1Department of Biology, Miami University
RNA interference (RNAi)-based gene knockdown techniques are at the core of Tribolium research. Here, we provide an overview of our larval RNAi technique in Tribolium castaneum. Larval RNAi is a simple, but powerful technique that provides quick access to loss-of-function phenotypes, allowing researchers to study gene functions in diverse contexts.
Published October 13, 2014. Keywords: Molecular Biology, RNA interference, RNAi, gene knockdown, red flour beetle, Tribolium castaneum, injection, double-stranded RNA, functional analysis, teaching laboratories
1Department of Biochemistry, University of Oxford
The Drosophila egg chamber is an excellent model for studying the mechanisms of mRNA localization. In order to capture the dynamic events that underpin the processes of localization, rapid high resolution imaging of live tissue is required. Here, we present a protocol for dissection and imaging of live samples with minimal disruption.
Published February 27, 2012. Keywords: Molecular Biology, Drosophila oocytes, wide-field microscopy, cytoskeleton, RNA injection, mRNA localization
1Department of Oncological Sciences, Huntsman Cancer Institute, University of Utah
Dying cells are extruded from epithelial tissues by concerted contraction of neighboring cells without disrupting barrier function. The optical clarity of developing zebrafish provides an excellent system to visualize extrusion in living epithelia. Here we describe methods to induce and image extrusion in the larval zebrafish epidermis at cellular resolution.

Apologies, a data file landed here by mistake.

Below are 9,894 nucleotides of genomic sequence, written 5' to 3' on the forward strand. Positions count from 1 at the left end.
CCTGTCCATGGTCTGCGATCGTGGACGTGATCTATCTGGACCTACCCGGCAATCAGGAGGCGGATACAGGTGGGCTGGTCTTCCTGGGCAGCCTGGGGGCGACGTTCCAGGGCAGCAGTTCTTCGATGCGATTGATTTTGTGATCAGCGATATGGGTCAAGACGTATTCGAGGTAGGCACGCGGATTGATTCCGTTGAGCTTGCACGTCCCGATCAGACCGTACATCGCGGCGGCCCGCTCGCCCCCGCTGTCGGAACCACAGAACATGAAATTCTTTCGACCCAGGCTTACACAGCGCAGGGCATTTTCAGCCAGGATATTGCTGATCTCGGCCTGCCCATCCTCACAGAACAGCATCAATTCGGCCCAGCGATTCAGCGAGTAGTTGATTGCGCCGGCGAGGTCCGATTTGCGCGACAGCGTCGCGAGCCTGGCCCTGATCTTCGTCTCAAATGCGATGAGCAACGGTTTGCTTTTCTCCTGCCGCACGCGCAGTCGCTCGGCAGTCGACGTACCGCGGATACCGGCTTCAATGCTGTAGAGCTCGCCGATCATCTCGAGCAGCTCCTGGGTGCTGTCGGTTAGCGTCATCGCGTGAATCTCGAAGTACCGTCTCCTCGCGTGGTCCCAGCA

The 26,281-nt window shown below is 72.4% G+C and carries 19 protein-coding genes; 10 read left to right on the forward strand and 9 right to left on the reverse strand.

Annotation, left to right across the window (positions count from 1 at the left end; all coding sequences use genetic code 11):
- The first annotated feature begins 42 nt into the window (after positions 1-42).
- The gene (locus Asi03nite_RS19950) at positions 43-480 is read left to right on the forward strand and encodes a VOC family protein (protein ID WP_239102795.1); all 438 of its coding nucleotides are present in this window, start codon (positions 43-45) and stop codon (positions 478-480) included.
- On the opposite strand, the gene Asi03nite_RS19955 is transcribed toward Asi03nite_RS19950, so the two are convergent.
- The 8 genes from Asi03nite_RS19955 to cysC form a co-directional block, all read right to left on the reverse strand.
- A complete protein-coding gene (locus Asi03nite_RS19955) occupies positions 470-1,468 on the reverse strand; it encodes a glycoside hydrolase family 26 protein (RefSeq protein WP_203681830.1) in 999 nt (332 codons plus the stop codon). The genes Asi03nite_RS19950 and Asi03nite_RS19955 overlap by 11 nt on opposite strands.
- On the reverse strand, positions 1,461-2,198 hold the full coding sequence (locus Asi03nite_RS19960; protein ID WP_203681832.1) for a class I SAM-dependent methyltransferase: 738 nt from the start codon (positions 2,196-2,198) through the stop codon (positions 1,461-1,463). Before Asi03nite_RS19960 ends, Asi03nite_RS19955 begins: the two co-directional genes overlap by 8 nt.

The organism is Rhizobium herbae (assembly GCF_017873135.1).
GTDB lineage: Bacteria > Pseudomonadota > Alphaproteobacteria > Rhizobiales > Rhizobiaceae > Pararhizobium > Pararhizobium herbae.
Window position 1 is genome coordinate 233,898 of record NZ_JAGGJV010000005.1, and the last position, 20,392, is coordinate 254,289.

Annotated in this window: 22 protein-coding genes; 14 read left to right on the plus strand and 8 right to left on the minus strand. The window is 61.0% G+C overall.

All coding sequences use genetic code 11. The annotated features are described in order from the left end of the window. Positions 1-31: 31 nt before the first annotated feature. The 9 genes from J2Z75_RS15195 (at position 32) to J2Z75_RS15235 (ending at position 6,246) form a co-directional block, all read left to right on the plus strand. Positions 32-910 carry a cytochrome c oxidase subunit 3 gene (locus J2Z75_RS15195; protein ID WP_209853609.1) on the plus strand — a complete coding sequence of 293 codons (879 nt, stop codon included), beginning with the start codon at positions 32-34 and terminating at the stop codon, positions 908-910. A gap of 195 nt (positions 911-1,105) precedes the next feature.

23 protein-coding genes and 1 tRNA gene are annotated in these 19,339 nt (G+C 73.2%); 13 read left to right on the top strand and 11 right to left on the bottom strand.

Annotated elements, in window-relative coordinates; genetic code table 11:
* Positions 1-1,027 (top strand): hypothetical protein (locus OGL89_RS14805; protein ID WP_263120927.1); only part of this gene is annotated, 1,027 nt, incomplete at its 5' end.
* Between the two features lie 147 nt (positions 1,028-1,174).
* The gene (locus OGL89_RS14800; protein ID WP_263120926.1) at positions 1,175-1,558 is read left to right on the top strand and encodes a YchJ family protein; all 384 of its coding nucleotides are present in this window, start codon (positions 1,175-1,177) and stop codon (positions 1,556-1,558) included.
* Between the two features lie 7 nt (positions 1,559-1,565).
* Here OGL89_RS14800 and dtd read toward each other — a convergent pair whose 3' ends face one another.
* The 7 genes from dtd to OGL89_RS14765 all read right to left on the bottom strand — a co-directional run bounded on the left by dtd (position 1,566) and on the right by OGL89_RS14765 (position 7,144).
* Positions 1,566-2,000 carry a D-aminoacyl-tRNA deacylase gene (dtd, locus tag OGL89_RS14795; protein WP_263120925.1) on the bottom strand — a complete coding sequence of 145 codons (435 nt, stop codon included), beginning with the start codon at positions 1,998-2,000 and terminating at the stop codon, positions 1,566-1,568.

Published June 27, 2011. Keywords: Developmental Biology, Actin, Extrusion, Epithelia, Homeostasis, Zebrafish, Time-Lapse Imaging
1Department of Cell Biology, Harvard Medical School
Culturing neural explants from dissected Xenopus laevis embryos that express fluorescent fusion proteins allows for imaging of growth cone cytoskeletal dynamics.
Published October 15, 2012. Keywords: Neuroscience, Cellular Biology, Anatomy, Physiology, Growth cone, neural explant, Xenopus laevis, live cell imaging, cytoskeletal dynamics, cell culture
1Division of Cardiovascular Diseases, Department of Biochemistry and Molecular Biology, Mayo Clinic College of Medicine
A rapid way to conduct immunostaining of zebrafish embryonic heart is described. Compared to the whole mount immunostaining approach, this method dramatically increases the penetration of the antibodies, which allows obtaining high resolution images that reveal cellular/subcellular structures in the heart within a much reduced processing time.
Published January 10, 2012. Keywords: Developmental Biology, Zebrafish, Danio rerio, Embryonic Heart, Cardiology, Dissection, Immunostaining